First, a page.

Benchtop vs. Freestanding
The first thing you’ll need to determine is whether your workshop has enough space to house a freestanding drill press or not. If you work out of a garage and need to save as much space as possible, then a benchtop workshop press is for you. They may be smaller and weaker than their freestanding counterparts, but for the most part – even when working with long, thick stock – they’ll get the job done. Most hobbyists and DIYers can get by with a benchtop workshop press.

Chuck Size
The size of the chuck indicates the maximum size of the drill bit. A larger chuck requires a beefier motor to turn, but it can also drill deeper and wider holes. The largest chuck from our picks of the best workshop presses is the 5/8-incher belonging to the WEN 4214. Whether you need this large of a chuck is entirely up to you. Let’s just say that going bigger may be better since it allows room for users to grow as they become more comfortable with the press, and smaller bits can also fit into the chuck without falling out.

Spindle Travel Distance
Spindle travel distance refers to how deep the drill can drill. The height adjustability of the table is mainly used to accommodate thicker stock and will not do much to increase drill depth. Once again, only you can decide how deep you need to drill. You can also flip your workpiece over to complete the drill, but there’s a ton of room for error.

A drill press’ swing measures the distance from the exact center of the spindle and support pole or “neck” of the drill press. So for instance, if you have a 10 x 10-inch board that needs to be drilled at the exact center, then the minimum swing should be at least 5 inches. Any smaller and the workshop press’ support pole will get in the way. All of the models listed on our favorite workshop benches have swings of at least 8 inches, meaning that you can drill at the center of boards as long or wise as 16 inches.

Table Adjustability
Adjusting the worktable on a drill press is crucial for meeting the exact specifications of the desired hole. The table can be adjusted by sliding it up and down the support pole to accommodate thicker and thinner stock, and it can tilt to the left or right at a certain angle. Every model we’ve listed comes with large work tables that tilt up to 45° to the left and right.

X-speed vs. Variable Speed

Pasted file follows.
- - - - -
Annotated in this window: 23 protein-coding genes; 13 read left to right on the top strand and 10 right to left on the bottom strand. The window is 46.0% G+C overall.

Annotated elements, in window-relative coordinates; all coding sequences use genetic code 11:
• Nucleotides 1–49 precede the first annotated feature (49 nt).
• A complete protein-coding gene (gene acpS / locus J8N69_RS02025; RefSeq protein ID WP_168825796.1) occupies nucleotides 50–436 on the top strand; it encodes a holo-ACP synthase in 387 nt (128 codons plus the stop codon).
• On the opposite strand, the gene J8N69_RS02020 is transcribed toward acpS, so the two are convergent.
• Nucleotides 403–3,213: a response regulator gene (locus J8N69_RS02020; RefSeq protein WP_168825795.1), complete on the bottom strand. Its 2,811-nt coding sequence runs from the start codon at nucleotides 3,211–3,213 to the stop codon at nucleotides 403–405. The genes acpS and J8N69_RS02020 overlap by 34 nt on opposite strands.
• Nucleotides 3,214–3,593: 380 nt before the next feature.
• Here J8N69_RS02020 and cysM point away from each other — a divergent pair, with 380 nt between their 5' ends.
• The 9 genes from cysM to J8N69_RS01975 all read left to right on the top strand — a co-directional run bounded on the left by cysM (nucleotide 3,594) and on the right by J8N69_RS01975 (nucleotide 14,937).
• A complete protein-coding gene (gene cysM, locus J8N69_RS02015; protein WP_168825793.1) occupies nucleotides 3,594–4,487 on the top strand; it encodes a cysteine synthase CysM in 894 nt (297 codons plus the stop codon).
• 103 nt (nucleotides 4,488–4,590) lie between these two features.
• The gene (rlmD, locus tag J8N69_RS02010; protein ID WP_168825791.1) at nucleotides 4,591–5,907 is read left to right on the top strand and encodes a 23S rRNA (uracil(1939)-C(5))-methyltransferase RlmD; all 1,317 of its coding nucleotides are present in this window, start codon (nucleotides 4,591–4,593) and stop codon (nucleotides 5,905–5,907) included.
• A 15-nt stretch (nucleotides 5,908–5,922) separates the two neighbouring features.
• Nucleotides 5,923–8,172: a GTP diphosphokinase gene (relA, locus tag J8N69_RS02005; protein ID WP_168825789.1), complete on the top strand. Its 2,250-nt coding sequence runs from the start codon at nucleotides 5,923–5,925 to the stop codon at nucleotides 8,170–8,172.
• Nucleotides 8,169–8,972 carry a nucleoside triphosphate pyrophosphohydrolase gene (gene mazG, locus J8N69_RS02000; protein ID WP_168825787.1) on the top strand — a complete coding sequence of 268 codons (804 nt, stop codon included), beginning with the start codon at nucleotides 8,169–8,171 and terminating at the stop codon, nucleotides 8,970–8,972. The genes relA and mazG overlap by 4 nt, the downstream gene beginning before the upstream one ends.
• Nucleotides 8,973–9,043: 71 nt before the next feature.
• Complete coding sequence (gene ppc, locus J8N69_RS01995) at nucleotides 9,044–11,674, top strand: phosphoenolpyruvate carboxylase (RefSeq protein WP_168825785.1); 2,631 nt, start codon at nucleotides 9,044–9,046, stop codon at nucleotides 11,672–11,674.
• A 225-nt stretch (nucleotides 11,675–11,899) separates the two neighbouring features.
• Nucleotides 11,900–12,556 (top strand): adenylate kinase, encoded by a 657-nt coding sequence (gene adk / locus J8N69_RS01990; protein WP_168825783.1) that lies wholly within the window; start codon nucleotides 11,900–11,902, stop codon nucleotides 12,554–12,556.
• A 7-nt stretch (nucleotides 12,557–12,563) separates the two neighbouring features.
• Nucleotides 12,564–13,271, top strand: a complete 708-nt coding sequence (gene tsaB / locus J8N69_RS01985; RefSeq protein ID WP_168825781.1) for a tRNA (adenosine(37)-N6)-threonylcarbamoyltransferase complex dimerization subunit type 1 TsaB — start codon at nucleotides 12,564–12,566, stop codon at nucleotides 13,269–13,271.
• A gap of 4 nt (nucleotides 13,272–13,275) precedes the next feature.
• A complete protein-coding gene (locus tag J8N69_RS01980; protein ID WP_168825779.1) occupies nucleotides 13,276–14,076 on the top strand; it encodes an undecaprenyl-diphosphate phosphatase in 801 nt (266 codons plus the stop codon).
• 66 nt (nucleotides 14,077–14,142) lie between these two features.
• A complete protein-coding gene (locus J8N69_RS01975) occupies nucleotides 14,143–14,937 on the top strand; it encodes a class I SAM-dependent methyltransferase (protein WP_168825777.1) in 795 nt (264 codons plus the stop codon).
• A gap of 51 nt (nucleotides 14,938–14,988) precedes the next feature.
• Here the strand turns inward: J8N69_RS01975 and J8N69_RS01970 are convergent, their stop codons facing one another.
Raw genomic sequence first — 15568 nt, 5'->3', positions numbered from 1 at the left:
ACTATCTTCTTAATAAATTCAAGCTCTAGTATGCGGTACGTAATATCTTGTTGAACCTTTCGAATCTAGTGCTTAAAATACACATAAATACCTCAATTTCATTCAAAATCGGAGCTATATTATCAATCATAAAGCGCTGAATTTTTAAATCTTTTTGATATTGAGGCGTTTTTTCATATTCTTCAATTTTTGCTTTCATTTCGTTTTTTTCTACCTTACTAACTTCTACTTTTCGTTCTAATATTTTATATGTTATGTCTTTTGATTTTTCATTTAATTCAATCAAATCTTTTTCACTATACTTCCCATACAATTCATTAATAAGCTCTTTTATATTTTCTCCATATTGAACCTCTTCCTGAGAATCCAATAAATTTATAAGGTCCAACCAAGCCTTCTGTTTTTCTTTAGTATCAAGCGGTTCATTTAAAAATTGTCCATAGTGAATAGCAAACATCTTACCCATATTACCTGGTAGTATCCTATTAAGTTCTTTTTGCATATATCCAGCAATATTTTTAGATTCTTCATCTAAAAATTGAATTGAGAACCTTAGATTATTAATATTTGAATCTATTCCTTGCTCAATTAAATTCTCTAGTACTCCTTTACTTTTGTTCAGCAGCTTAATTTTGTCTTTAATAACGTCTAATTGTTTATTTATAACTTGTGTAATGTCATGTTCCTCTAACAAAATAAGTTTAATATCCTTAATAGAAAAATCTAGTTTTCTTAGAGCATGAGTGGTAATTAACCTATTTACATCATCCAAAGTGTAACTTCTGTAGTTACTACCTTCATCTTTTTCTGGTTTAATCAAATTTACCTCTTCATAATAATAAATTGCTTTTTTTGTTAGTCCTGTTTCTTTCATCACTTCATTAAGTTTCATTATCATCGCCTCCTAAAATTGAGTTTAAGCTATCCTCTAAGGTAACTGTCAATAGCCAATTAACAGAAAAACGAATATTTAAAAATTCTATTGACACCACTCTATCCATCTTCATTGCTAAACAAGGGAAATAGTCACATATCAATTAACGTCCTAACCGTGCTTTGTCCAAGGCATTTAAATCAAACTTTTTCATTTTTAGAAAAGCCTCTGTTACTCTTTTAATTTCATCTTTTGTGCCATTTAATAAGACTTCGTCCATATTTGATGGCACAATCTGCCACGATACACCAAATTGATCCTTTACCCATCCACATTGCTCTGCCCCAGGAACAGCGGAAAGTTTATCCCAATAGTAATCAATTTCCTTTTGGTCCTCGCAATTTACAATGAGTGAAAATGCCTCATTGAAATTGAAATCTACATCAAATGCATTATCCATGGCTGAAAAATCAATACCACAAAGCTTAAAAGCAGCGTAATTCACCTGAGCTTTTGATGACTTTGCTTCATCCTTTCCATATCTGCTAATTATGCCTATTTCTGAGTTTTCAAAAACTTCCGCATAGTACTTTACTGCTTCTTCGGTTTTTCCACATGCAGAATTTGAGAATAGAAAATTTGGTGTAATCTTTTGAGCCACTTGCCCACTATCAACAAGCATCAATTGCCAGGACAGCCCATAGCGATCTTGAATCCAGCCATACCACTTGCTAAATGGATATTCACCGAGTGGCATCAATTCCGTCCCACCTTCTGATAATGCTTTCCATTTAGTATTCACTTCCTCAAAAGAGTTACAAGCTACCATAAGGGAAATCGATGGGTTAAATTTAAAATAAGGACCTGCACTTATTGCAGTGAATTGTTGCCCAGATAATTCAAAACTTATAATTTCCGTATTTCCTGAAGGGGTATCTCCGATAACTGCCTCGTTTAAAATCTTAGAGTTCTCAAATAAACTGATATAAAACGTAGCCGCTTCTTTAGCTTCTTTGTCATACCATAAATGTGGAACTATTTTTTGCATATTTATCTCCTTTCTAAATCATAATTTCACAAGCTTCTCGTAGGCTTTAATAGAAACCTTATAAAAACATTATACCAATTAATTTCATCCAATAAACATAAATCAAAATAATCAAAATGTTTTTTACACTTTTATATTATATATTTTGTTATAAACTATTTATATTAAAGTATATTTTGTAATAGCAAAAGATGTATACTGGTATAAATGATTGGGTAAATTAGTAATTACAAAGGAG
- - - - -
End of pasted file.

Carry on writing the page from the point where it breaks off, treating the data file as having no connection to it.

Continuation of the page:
Finally, you should see whether the drill press uses an X-speed motor or variable speed. Having different gears is great for amateur users who may not be comfortable with adjusting a drive belt to achieve a certain speed, but there’s always the risk of the drill bit spinning too slowly for wood or too quickly for metal on a specific gear setting. Variable speed workshop presses come with accessible drive belts and pulleys that let users fine-tune their press to work at a very specific speed. We’d recommend going with an X-speed workshop for its user-friendliness.

1. Should I get a freestanding workshop press?
Deciding on whether to get a benchtop press (like the five products on our list) or a freestanding model depends on how far you need to drill and how much space you can dedicate to the tool. Freestanding models require a lot more clearance on every side of the tool to accommodate larger stock on its larger worktable. Benchtop models, on the other hand, are space-efficient and can do most of what a freestanding model can do. Ultimately, the decision is in your hands alone.

2. Is it possible to remove the worktable?
Why, yes, it is. The reason why you would ever need to remove the table is beyond us (perhaps you want to replace it for a larger one or a project calls for table-less drilling), but you can remove the table without affecting the performance of the tool. Alternatively, while assembling your workshop bench, you can forego installing the worktable altogether.

3. Can I drill square holes with a workshop press?
You can drill square holes as long as you have the right drill bit. The important thing to consider is drill bit can fit snugly into the chuck. Generally speaking, a larger chuck is ideal since you can always use smaller bits when necessary, whereas a smaller chuck can never use bits that are wider than the spindle.

Although power drills are able to do what workshop presses can, they’re not nearly as precise at drilling at a certain depth regardless of whatever jig you have in place. Workshop presses make drilling repeated holes across hundreds of workpieces a breeze with their depth stops, and their beefy motors – even in benchtop models – are able to drill through all sorts of materials. So, whether you need an immobile drill for wood, plastic, or metal for car maintenance, a drill press is an invaluable tool to have.

Workshop Press | Bestseller

SaleBestseller No. 1
The Songwriter's Workshop: Melody (Berklee Press)
154 pages; Size: 12" x 9"; Composer: Jimmy Kachulis; ISBN: 634026593

This website is supported by readers. As an Amazon Associate we earn from qualifying purchases.

We appreciate your feedback. Please add them below in the comment section.


5 WEN 4208 8 in. 5-Speed Drill Press

4 SKIL 3320-01 3.2 Amp 10-Inch Drill Press

3 WEN 4214 12-Inch Variable Speed Drill Press

2 WEN 4210 Drill Press with Laser, 10-Inch

1 WEN 4210T 10 In. Drill Press with Laser


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Last update on 2021-04-15 / Most affiliate links and/or Images from Amazon Product Advertising API